Saturday, January 23, 2016

The beneficence of Google

So - Google has offered £130m to the Chancellor as a token of the tax it owes.  This cosy deal has, rightly, been met with a great deal of scepticism.  An expert at the University of Essex, Prof. Prem Sikka, has estimated that the amount owed is in fact closer to £1.6bn.  But, if you are a huge corporation, it seems that you are taxed on the basis of what you decide to pay, rather than at a rate set by the state.

The response has generally been to say that the deal is absurd, and the amount preposterous.  £130m, people say, will make next to no difference to the deficit, and is a tiny drop in the ocean of government spending.  To pay tax at that level does not in any way reflect the presence that Google has in British society - where it makes 10% of its global revenues.  And yet - £130m is actually rather more than the size of the cut administered by the Chancellor to the Arts Council in 2010.  This was the horrific 30% moment, when the Arts Council's budget was slashed.

The effects of that cut have been immense.  For one thing, the Arts Council has cut administration back so far that it can barely administer grants any more.  The ability to take a genuine interest in the organisations receiving those grants, and to explore the work of those who have not yet received them, has dwindled.  But worse, the arts organisations themselves have been severely limited, and our cultural life has suffered.  I find the programming of the large organisations (except, oddly, the Royal Opera) to be much more conservative and bland than it was five years ago, and the possibility of developing new work or collaborating with communities outside "the mainstream" to be vanishing.  The emphasis in Arts Council application forms is more and more on financial viability and resilience, management and accounting processes - less and less on creativity, imagination, or even experience of making art.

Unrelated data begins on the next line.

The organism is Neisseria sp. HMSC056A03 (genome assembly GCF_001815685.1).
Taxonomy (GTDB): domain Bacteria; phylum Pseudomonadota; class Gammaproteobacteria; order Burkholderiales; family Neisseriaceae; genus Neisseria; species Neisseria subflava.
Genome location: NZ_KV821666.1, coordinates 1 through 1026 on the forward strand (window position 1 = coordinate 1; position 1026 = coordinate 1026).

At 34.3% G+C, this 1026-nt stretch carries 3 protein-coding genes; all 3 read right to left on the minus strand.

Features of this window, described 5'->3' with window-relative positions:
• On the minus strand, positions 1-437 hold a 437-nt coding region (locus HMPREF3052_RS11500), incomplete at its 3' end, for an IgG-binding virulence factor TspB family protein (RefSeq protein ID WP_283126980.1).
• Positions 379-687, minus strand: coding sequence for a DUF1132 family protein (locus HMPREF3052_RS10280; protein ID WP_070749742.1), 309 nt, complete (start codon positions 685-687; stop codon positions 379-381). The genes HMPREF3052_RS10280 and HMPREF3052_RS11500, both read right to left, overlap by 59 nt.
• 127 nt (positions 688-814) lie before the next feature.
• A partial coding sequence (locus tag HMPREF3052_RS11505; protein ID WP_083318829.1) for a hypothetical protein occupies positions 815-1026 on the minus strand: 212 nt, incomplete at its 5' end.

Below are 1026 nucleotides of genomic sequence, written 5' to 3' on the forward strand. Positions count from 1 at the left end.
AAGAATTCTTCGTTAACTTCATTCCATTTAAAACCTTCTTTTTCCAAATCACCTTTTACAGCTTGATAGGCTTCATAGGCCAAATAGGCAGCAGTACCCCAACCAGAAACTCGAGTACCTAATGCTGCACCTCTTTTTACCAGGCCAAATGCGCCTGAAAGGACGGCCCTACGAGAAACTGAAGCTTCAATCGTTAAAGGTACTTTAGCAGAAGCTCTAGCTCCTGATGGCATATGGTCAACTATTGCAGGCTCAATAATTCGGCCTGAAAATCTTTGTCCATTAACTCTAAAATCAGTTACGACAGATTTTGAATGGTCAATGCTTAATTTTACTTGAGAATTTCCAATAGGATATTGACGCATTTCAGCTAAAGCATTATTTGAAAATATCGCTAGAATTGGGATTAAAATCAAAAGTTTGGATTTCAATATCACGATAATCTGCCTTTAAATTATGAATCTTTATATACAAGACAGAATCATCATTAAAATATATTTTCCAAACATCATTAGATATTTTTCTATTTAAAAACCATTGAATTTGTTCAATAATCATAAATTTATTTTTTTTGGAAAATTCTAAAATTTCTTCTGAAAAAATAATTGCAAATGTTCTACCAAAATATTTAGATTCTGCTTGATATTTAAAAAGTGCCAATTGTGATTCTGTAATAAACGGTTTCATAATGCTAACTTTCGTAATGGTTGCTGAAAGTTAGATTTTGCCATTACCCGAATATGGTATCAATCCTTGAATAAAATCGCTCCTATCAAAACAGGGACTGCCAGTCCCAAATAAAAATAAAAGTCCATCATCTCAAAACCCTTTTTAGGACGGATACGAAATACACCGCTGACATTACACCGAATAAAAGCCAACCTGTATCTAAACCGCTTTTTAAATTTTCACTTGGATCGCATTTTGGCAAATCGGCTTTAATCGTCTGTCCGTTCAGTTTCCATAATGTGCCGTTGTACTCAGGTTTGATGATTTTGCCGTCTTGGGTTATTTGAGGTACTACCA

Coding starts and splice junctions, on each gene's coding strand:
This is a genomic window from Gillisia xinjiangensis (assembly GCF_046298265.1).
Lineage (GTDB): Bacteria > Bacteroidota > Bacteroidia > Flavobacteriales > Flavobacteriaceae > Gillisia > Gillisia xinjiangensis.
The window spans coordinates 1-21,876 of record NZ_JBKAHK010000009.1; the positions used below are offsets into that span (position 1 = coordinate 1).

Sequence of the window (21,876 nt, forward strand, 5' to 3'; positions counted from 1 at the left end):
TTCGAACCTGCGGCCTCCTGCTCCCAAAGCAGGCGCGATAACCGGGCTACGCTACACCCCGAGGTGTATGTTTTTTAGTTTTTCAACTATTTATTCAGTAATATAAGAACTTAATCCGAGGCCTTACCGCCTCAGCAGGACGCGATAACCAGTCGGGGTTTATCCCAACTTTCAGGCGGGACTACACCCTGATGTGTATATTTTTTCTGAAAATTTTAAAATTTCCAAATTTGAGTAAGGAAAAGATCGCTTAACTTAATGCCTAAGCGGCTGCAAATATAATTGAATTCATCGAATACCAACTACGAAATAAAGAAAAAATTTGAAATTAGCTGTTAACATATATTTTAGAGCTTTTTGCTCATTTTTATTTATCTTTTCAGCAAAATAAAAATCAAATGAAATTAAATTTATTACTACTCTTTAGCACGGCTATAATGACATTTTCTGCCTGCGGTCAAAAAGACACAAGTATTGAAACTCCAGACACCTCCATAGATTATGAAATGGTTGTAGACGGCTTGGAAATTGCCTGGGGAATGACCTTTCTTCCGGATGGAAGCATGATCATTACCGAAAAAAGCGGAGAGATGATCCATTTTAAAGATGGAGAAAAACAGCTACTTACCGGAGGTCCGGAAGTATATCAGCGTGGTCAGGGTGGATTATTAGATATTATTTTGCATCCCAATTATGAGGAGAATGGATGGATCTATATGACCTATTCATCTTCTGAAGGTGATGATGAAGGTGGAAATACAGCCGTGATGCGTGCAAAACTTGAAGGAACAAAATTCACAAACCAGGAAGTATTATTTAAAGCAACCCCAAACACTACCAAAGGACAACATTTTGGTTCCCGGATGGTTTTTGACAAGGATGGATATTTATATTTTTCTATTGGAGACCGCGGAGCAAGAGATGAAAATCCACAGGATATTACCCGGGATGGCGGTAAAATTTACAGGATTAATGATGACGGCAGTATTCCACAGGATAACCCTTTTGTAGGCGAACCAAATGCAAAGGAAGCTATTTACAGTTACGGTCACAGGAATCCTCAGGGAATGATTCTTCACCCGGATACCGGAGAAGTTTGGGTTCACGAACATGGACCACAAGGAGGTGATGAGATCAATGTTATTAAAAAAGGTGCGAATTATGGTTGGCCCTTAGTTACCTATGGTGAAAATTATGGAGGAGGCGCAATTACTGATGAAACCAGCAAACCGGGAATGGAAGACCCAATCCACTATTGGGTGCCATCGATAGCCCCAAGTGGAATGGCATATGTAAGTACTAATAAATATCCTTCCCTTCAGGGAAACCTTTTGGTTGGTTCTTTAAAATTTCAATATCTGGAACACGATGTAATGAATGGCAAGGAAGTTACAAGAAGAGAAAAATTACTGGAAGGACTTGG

In so far as this government has an arts policy, it is to encourage philanthropy - training arts organisations to solicit money from wealthy individuals.  Kind of like begging - but dressed up by consultants who tell you how to do it well, with champagne and canap├ęs.  This is the American model - and in the States, where there is a well-developed tradition of charitable giving, many people regard such donations as being the equivalent of taxation.  Their donations afford them a tax break (the crucial element Osborne has missed out here), and they talk about their philanthropy as a form of tax that is better, because they are able to decide for themselves where it goes.